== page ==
Break out the smoker, preheat the oven and prepare to break away from the traditional holiday roast!
Christmas Trio Treat
- Whole slab of brisket
- Whole chicken
- Catfish filets
- Kosher salt
- Cracked black pepper
- Garlic powder
- Spicy mustard
- Sweet paprika
- Chile powder
- Onion powder
- Cayenne pepper
- Fresh garlic
- Extra virgin olive oil
BRISKET >> Season whole slab of brisket with kosher salt, cracked black pepper and garlic powder, and rub spicy mustard all over the brisket.
Mix a rub of sweet paprika, chili powder, garlic powder, onion powder, cayenne pepper, salt and pepper.
To smoke the brisket, you can use any type of wood and smoker, but Creasor uses oak wood and a Big Green Egg. Start the smoker at 400 degrees for 30 minutes before lowering the smoker to slow & low around 200-225 degrees depending on the size of the brisket. Smoke for 13 hours, and enjoy.
CHICKEN (can substitute quail) >> Rub the whole chicken with extra virgin olive oil, salt and pepper.
Mix minced fresh garlic, thyme and sage, and rub the whole chicken with this mixture to obtain an herb crust. Roast in oven at 425 degrees for 30 minutes. Toward the end of the roasting time, heat fryer or skillet oil to 375 degrees.
After roasting, place chicken in oil for 7 to 10 minutes. Check temperature by sticking steel metal fork between thigh for 10 seconds. Test temperature by placing fork on forearm (carefully). If it’s hot, your bird is ready. If still cold, fry to 165 degrees internal temperature.
CATFISH >> Place your 5 ounce catfish filet(s) on foil and coat with olive oil, sliced garlic, salt and pepper.
Cool smoke at 200 degrees for an hour.
For a mouthwatering side dish, whip up Creasor’s Roasted Butter Squash recipe. Chop the squash in half and rub the inside with olive oil. Sprinkle with kosher salt, nutmeg and light brown sugar. Roast for 30 minutes at 450 degrees then lower to 350 degrees for 30 minutes. For extra sweetness, hit it with some honey.
2595 Sandy Plains Road, Suite 101, Marietta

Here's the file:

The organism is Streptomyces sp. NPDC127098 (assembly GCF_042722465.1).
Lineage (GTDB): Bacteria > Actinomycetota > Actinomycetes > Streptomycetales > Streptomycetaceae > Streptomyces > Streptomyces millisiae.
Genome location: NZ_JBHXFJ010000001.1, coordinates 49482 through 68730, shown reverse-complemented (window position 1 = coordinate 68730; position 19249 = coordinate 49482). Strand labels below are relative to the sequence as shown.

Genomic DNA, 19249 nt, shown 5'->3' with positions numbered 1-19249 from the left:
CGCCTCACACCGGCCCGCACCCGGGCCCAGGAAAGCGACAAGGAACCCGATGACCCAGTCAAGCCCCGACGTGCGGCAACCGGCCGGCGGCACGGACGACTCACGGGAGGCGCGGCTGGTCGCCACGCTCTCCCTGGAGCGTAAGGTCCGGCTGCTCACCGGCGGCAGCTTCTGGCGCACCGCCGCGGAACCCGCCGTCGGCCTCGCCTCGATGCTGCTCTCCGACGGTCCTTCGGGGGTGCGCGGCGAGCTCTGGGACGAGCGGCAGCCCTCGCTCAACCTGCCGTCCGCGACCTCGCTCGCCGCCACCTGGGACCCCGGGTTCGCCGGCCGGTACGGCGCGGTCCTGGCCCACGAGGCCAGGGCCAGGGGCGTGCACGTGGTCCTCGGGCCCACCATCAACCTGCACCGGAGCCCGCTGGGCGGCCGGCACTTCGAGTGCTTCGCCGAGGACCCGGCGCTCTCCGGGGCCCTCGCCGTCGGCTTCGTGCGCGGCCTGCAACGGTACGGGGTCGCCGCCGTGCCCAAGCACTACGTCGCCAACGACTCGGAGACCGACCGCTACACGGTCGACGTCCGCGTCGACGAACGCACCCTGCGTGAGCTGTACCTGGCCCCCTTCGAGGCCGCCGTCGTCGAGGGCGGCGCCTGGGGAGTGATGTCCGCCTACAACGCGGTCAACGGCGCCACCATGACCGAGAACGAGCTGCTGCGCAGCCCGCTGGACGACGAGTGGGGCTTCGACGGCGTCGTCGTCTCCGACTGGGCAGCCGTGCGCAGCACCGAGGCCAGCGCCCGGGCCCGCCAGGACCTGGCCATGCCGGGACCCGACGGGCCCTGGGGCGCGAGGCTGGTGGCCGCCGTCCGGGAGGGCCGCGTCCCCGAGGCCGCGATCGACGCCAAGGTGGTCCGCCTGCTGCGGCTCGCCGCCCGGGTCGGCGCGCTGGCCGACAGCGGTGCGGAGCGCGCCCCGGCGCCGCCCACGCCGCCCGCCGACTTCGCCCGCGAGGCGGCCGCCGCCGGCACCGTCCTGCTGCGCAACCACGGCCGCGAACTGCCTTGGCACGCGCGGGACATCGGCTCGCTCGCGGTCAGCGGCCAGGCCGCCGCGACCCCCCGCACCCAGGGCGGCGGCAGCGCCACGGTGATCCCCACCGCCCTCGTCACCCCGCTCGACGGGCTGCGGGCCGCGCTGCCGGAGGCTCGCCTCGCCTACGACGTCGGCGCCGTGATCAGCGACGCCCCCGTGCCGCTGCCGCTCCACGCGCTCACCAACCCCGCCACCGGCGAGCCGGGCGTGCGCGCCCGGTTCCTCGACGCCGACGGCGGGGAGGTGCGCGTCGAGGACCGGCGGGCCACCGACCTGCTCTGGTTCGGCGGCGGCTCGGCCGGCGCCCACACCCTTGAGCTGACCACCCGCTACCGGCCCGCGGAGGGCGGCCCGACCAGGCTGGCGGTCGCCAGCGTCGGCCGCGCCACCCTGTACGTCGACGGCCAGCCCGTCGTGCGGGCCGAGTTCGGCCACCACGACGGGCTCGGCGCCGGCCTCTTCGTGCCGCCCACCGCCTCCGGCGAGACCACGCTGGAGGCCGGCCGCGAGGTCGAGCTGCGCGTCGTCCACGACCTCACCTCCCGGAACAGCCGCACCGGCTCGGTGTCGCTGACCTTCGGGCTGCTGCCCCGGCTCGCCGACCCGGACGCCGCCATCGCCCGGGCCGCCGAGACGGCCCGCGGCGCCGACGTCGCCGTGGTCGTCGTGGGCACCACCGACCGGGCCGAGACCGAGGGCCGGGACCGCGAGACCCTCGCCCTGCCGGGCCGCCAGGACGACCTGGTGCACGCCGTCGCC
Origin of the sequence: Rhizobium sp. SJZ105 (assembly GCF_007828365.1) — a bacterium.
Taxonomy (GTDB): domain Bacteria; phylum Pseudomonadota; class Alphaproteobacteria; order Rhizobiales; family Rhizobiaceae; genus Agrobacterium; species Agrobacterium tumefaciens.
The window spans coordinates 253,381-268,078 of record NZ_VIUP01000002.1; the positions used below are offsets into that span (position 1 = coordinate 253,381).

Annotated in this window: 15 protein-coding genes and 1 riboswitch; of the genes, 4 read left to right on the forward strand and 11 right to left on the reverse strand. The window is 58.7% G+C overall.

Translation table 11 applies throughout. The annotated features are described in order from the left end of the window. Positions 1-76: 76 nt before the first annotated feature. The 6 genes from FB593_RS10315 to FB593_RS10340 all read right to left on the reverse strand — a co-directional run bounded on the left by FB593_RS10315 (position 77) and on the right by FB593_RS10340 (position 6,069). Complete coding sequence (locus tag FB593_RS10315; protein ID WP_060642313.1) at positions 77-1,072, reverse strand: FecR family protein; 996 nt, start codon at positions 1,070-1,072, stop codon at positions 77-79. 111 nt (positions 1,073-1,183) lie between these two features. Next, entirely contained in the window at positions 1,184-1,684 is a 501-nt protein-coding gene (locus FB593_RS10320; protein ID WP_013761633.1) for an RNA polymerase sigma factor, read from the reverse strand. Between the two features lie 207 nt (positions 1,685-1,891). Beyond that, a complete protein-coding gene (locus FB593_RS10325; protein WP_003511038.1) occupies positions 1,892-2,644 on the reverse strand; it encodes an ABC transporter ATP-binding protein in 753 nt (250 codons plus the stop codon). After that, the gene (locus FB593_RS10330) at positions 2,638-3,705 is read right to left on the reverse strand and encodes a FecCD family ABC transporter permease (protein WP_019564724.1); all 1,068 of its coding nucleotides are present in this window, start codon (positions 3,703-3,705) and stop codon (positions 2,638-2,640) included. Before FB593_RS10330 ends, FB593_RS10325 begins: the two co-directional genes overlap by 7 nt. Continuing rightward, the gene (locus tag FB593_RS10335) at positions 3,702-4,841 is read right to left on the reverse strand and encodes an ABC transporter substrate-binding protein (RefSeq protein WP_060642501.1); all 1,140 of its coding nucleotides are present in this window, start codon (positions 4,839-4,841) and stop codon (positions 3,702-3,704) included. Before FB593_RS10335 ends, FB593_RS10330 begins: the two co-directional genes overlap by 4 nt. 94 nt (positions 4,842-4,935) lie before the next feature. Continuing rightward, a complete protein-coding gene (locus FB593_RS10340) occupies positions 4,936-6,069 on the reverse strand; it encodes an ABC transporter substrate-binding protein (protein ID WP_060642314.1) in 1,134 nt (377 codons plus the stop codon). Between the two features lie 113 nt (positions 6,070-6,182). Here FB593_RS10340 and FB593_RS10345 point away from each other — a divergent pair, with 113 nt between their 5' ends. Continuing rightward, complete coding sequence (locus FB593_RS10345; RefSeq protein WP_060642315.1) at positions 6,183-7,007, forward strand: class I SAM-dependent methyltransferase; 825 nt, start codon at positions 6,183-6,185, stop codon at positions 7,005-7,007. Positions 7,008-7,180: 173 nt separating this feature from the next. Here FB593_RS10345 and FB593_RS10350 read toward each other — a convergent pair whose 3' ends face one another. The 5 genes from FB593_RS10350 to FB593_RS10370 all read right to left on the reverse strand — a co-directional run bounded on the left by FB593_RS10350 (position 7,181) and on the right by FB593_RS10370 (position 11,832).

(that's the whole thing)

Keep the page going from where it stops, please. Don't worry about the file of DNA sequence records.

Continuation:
The Freakin Incan
At Northeast Cobb’s The Freakin Incan, you’ll get deliciously acquainted with one of the world’s most highly acclaimed cuisines. Peru has become something of a gastronomic powerhouse in recent years thanks to its uniquely abundant natural resources and highly diverse culture.
The restaurant’s Peruvian-American chef-owner, Mikiel Arnold, moved to Cobb when he was a boy but he’s been gracing locals with mouthwatering Peruvian fare off Highway 92 for the last two years. A Le Cordon Bleu graduate, Arnold spent three months in Lima interning with internationally-renowned chef Gastón Acurio and put an Andean spin on his roast recipe.
“This is a traditional Peruvian dish around the holidays,” he said. “Christmas is usually celebrated at midnight with families gathering around a big dinner.”
This recipe is so good, no one will blame you for scheduling your Christmas feast at midnight in keeping with the Peruvian tradition!
Peruvian Pork Shoulder
- 1 picnic shoulder
- 2 ounces ahi panca paste
- 2 ounces honey
- 2 tablespoons sesame seed oil
- Juice from 6 oranges
- 1 tablespoon cumin
- 1 tablespoon salt
- 1 tablespoon pepper
Mix all ingredients together, and marinade the shoulder overnight.
Bake at 375 degrees for 3 to 4 hours until pork reaches 145 degrees internal temperature.
The Freakin Incan
4905 Alabama Road, NE,
Suite 340, Roswell